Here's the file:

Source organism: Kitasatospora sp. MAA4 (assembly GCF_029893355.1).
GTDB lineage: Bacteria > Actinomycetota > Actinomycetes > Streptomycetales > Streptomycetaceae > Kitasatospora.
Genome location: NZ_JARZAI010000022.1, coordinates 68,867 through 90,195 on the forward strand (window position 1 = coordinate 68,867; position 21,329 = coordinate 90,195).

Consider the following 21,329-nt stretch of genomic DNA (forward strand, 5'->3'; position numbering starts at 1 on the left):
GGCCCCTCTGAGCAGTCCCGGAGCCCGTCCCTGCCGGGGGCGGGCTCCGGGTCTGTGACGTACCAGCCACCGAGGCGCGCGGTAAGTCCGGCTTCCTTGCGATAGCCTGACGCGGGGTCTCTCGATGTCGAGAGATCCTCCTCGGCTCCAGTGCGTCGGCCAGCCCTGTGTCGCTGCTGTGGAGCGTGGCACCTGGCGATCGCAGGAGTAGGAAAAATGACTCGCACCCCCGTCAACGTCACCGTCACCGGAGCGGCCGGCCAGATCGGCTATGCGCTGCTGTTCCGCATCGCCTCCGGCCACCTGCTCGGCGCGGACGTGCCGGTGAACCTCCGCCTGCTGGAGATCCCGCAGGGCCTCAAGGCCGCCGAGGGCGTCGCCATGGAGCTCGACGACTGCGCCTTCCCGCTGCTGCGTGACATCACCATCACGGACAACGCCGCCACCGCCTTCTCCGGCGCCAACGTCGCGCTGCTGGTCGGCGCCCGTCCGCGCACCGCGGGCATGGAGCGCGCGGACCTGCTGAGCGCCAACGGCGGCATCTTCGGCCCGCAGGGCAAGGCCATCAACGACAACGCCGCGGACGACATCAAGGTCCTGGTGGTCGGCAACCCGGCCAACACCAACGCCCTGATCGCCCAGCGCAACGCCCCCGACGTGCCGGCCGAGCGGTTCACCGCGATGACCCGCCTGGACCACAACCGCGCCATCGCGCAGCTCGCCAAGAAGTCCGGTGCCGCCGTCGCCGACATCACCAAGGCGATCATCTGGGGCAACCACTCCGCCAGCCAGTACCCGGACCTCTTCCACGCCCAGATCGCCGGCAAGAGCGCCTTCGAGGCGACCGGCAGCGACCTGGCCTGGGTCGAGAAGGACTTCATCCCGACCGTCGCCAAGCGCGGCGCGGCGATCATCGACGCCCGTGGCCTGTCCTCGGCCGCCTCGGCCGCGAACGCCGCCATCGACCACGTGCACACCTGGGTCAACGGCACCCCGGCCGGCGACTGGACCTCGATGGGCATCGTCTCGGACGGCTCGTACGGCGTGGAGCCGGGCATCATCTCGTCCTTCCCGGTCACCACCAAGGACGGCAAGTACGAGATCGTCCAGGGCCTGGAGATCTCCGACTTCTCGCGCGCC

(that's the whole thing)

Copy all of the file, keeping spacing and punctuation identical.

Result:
Source organism: Kitasatospora sp. MAA4 (assembly GCF_029893355.1).
GTDB lineage: Bacteria > Actinomycetota > Actinomycetes > Streptomycetales > Streptomycetaceae > Kitasatospora.
Genome location: NZ_JARZAI010000022.1, coordinates 68,867 through 90,195 on the forward strand (window position 1 = coordinate 68,867; position 21,329 = coordinate 90,195).

Consider the following 21,329-nt stretch of genomic DNA (forward strand, 5'->3'; position numbering starts at 1 on the left):
GGCCCCTCTGAGCAGTCCCGGAGCCCGTCCCTGCCGGGGGCGGGCTCCGGGTCTGTGACGTACCAGCCACCGAGGCGCGCGGTAAGTCCGGCTTCCTTGCGATAGCCTGACGCGGGGTCTCTCGATGTCGAGAGATCCTCCTCGGCTCCAGTGCGTCGGCCAGCCCTGTGTCGCTGCTGTGGAGCGTGGCACCTGGCGATCGCAGGAGTAGGAAAAATGACTCGCACCCCCGTCAACGTCACCGTCACCGGAGCGGCCGGCCAGATCGGCTATGCGCTGCTGTTCCGCATCGCCTCCGGCCACCTGCTCGGCGCGGACGTGCCGGTGAACCTCCGCCTGCTGGAGATCCCGCAGGGCCTCAAGGCCGCCGAGGGCGTCGCCATGGAGCTCGACGACTGCGCCTTCCCGCTGCTGCGTGACATCACCATCACGGACAACGCCGCCACCGCCTTCTCCGGCGCCAACGTCGCGCTGCTGGTCGGCGCCCGTCCGCGCACCGCGGGCATGGAGCGCGCGGACCTGCTGAGCGCCAACGGCGGCATCTTCGGCCCGCAGGGCAAGGCCATCAACGACAACGCCGCGGACGACATCAAGGTCCTGGTGGTCGGCAACCCGGCCAACACCAACGCCCTGATCGCCCAGCGCAACGCCCCCGACGTGCCGGCCGAGCGGTTCACCGCGATGACCCGCCTGGACCACAACCGCGCCATCGCGCAGCTCGCCAAGAAGTCCGGTGCCGCCGTCGCCGACATCACCAAGGCGATCATCTGGGGCAACCACTCCGCCAGCCAGTACCCGGACCTCTTCCACGCCCAGATCGCCGGCAAGAGCGCCTTCGAGGCGACCGGCAGCGACCTGGCCTGGGTCGAGAAGGACTTCATCCCGACCGTCGCCAAGCGCGGCGCGGCGATCATCGACGCCCGTGGCCTGTCCTCGGCCGCCTCGGCCGCGAACGCCGCCATCGACCACGTGCACACCTGGGTCAACGGCACCCCGGCCGGCGACTGGACCTCGATGGGCATCGTCTCGGACGGCTCGTACGGCGTGGAGCCGGGCATCATCTCGTCCTTCCCGGTCACCACCAAGGACGGCAAGTACGAGATCGTCCAGGGCCTGGAGATCTCCGACTTCTCGCGCGCC